Prenuptial Agreements; Are They Enough?
After having accumulated assets, most families envision eventually transitioning family wealth to younger generations and empower them to achieve. However, many are keenly aware of the potential for spouse of their children to pose a serious threat to family wealth. If we transfer assets to our children/grandchildren, to some people they now become an attractive potential spouse. If a child/grandchild was divorced, how much could be lost?
We cherish our children and grandchildren. However, we understand that they may be seen for what they have, or may have, rather than who they are. It is difficult for younger family members to fully grasp the concept of legacy and that their actions impact the family unit. The greater the assets the more magnified this fact becomes. A divorce risks half the assets, in some cases more, that could belong to someone no longer part of the family.
While one cannot control who our children or grandchildren love and marry, there are proactive steps available to protect and preserve the assets we have earned, paid tax on, and plan on transferring (whether during life or after death). The most common tool is the prenuptial agreement, and while it has it merits, is not nearly as effective as most believe.
A prenuptial agreement is essentially a relationship exit strategy agreement which specifies how assets will be divided upon divorce. Simple in concept, but more complicated in application. Most mistakenly believe a prenuptial agreement to be a binding contract when in fact it is an expression of intent only upheld if approved by a family court judge. Generally speaking, prenuptial agreements must pass a five pronged test to be enforceable: (a) each party had separate, competent counsel, (b) full disclosure of assets, © adequate time to consider, (d) agreement was fair at the time it was entered into, and (e) agreement was fair at the time it was being enforced. The last two prongs are essentially within the judge’s subjective view and pose a large degree of uncertainty if and how the agreement will be enforced. Many prenuptial agreements have failed to be enforced leaving family assets exposed. Even some of the best drafted agreements are subject to risk; Jack Welch’s divorce settlement from years ago is a vivid example.
It is often difficult to share with an adult child or grandchild financial concerns or views of the family legacy. Surfacing a prenuptial agreement can be insulting or a viewed as challenging the upcoming marriage, causing relationship strains and resistance. Even when a prenuptial agreement can be a useful part of an asset insulation program, it can become difficult to implement.
Insulating assets offers the most favorable results through the use of several techniques, usually in an interlocking fashion. Legal entities and structures — such as limited liability entities, family limited partnerships, trusts, and the like — can be used to take advantage of their anti-creditor characteristics and provide barriers to reaching assets. One cannot lose assets in a divorce that they don’t own, even if one benefits from them. For example, a trust may own a residence and the child is allowed to live in the property with his spouse and children, but if there is divorce, or any other lawsuit, a well designed trust precludes the creditor from reaching the home. From a relationship perspective, entity and structure based programs only require parental involvement and coordinate with tax planning goals, and thus avoid being seen as intrusive.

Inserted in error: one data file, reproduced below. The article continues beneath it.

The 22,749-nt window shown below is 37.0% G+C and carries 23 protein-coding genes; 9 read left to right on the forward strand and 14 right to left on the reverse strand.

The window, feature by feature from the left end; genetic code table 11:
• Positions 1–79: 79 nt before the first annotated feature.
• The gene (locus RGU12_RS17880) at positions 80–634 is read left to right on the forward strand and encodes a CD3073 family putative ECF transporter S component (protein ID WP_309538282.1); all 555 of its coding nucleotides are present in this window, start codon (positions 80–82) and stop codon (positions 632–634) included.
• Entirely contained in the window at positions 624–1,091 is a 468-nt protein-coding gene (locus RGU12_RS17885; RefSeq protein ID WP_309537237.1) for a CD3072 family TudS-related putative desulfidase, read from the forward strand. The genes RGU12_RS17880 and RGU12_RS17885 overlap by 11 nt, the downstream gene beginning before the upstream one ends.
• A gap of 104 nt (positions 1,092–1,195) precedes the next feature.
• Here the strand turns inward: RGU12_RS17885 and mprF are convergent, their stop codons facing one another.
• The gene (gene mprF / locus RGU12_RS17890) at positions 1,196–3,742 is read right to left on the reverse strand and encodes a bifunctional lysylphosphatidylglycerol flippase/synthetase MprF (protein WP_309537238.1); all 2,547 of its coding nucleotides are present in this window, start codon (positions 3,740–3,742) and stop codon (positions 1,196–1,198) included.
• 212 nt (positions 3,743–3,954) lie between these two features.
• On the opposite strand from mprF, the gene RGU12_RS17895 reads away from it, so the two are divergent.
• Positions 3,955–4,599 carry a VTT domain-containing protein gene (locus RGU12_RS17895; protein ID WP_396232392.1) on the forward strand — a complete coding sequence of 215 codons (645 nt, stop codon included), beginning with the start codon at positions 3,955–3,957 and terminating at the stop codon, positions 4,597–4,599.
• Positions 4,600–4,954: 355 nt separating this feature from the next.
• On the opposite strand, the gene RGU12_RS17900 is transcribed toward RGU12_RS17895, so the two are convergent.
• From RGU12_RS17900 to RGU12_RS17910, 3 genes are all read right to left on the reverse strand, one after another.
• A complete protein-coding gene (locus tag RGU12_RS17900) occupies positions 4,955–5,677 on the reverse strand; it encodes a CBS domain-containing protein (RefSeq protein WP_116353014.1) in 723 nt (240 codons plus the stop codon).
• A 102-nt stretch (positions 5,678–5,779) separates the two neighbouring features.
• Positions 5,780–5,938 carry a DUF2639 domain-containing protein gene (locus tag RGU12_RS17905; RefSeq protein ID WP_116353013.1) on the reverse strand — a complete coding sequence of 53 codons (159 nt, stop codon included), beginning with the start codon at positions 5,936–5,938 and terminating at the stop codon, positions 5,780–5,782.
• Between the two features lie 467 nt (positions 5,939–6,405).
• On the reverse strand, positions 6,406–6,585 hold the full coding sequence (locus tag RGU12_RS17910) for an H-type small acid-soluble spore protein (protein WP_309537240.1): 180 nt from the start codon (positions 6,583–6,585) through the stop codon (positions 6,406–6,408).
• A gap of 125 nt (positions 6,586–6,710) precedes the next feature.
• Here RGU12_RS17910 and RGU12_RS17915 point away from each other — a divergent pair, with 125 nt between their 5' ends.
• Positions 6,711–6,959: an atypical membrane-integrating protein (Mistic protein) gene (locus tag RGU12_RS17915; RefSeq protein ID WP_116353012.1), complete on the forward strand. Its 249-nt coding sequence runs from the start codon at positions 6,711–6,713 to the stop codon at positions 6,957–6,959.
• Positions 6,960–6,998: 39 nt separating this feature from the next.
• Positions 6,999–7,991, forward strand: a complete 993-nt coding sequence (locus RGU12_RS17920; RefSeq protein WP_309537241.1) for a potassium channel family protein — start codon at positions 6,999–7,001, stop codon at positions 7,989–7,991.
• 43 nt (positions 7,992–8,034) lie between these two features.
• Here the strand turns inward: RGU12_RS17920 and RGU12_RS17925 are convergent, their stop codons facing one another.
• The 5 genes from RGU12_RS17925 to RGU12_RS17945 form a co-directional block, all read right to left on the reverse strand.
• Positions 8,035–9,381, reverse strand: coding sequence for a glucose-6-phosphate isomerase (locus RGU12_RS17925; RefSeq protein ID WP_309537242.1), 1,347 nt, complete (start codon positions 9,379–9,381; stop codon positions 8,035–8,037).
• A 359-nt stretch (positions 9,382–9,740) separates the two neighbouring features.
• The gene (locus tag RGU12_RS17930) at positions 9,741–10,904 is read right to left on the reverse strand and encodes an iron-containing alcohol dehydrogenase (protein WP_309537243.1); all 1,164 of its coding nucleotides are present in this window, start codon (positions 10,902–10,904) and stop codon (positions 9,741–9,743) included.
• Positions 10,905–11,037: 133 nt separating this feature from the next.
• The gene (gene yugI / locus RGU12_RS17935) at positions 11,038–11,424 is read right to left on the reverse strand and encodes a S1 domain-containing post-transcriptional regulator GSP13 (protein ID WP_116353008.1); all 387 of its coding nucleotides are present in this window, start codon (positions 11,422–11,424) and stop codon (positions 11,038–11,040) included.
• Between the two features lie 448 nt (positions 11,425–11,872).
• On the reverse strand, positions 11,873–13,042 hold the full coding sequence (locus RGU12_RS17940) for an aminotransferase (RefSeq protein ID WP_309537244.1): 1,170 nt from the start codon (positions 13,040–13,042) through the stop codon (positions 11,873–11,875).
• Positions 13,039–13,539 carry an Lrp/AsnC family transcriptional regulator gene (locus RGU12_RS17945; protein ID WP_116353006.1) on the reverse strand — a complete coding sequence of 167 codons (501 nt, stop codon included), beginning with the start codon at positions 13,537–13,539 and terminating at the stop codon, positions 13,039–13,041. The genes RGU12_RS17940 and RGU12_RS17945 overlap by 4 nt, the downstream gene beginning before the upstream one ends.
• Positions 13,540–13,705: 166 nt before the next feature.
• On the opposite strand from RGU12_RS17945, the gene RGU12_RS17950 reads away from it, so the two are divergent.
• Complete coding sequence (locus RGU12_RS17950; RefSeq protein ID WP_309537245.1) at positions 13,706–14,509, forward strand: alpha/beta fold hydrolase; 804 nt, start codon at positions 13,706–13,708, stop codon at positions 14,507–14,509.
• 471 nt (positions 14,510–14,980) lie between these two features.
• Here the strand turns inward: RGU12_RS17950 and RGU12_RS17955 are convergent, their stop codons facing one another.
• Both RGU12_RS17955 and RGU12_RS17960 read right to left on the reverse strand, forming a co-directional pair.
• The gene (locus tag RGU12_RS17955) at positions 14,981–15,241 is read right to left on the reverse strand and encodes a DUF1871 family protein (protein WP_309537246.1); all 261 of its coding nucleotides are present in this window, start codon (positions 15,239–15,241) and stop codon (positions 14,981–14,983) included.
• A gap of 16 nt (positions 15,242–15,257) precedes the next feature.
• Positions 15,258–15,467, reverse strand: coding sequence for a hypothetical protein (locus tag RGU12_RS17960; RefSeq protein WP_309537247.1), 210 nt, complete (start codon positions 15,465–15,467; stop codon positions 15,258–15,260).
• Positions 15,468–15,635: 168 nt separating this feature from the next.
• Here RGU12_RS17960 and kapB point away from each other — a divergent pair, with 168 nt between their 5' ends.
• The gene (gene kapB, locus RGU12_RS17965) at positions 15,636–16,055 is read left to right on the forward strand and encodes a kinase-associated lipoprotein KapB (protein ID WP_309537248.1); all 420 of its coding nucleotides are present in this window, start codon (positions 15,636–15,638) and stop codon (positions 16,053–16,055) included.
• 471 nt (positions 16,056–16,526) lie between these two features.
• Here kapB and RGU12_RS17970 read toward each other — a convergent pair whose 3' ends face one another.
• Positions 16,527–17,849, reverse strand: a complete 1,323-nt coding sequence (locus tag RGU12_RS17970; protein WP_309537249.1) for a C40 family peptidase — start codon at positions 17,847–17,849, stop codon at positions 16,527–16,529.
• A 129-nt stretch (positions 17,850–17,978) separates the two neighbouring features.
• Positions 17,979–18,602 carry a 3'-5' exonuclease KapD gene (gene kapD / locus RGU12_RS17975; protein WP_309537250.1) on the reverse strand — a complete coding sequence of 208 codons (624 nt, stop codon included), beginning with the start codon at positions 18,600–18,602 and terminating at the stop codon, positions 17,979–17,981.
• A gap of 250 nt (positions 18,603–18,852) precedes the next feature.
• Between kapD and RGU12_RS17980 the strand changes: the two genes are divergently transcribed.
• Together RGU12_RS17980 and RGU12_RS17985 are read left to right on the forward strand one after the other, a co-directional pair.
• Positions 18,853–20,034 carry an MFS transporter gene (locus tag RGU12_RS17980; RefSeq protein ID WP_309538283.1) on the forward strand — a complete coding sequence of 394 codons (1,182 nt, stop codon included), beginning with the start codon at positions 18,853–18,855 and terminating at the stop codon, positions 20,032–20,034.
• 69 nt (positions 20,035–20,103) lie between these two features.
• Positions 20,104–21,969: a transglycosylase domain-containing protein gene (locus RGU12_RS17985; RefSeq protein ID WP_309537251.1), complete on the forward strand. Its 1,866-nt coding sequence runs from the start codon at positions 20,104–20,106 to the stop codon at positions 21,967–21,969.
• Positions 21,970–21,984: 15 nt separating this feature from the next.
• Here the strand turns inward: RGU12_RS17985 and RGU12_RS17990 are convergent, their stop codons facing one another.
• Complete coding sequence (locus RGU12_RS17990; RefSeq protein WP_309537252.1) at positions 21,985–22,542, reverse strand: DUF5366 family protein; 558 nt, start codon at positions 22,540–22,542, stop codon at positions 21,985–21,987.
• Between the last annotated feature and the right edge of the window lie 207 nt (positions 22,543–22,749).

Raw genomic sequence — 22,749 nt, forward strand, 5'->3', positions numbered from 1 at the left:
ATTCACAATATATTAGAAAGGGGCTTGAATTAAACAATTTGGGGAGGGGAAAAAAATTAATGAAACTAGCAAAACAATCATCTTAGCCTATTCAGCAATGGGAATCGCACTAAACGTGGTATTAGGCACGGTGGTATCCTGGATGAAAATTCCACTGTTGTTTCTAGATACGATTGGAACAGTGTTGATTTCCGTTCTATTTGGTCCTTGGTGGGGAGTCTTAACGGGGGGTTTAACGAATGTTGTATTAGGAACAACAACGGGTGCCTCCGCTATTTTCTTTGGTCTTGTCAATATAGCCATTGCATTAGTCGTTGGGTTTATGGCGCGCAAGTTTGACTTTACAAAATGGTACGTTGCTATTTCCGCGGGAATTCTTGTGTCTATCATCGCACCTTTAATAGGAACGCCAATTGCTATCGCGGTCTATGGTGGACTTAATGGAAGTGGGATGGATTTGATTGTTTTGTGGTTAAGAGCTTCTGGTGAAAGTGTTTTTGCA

When significant assets are eventually transferred, a key facet is the readiness of the younger generation to manage the assets. Even the brightest and most prepared often have difficulty hitting the ground running as they may have limited experience in managing significant assets, addressing taxes, professionals, employees, etc. The vast majority of the structures, when crafted well, incorporate flexibility to permit parents the ability to slowly transfer control, or delay it, to better groom children and grandchildren for management roles. Flexibility and the ability to modify cannot be overemphasized.
Prenuptial agreements have value, and a place in the asset protection program a family uses, but cannot be relied upon exclusively. A well designed program should include a blend of strategies to provide significant protection along with flexibility to adjust to changing views and circumstances. Most attorneys and advisors are not asset protection specialists and many plans have their shortcomings exposed only after a creditor attack. Once a family understands its options, it is much simpler to choose insulation options in a comfortable, manageable fashion which not only preserves family legacy, but harmony.
Adam Chodos, Esq., CPA, is the managing member of Chodos & Associates, LLC, a boutique private client law firm, with offices in Boca Raton, FL and Greenwich, CT, focusing on wealth consulting, asset protection, wealth preservation, business succession, and advanced estate planning. Previously, Mr. Chodos practiced law at the New York headquarters of Sidley Austin Brown & Wood and with Ernst & Young, LLP as a certified public accountant. He holds a B.A. in economics, summa cum laude, from the University of Pennsylvania and a J.D., high honors, from Duke University. Mr. Chodos is a member of the New York, Connecticut, and Florida Bars. email@example.com
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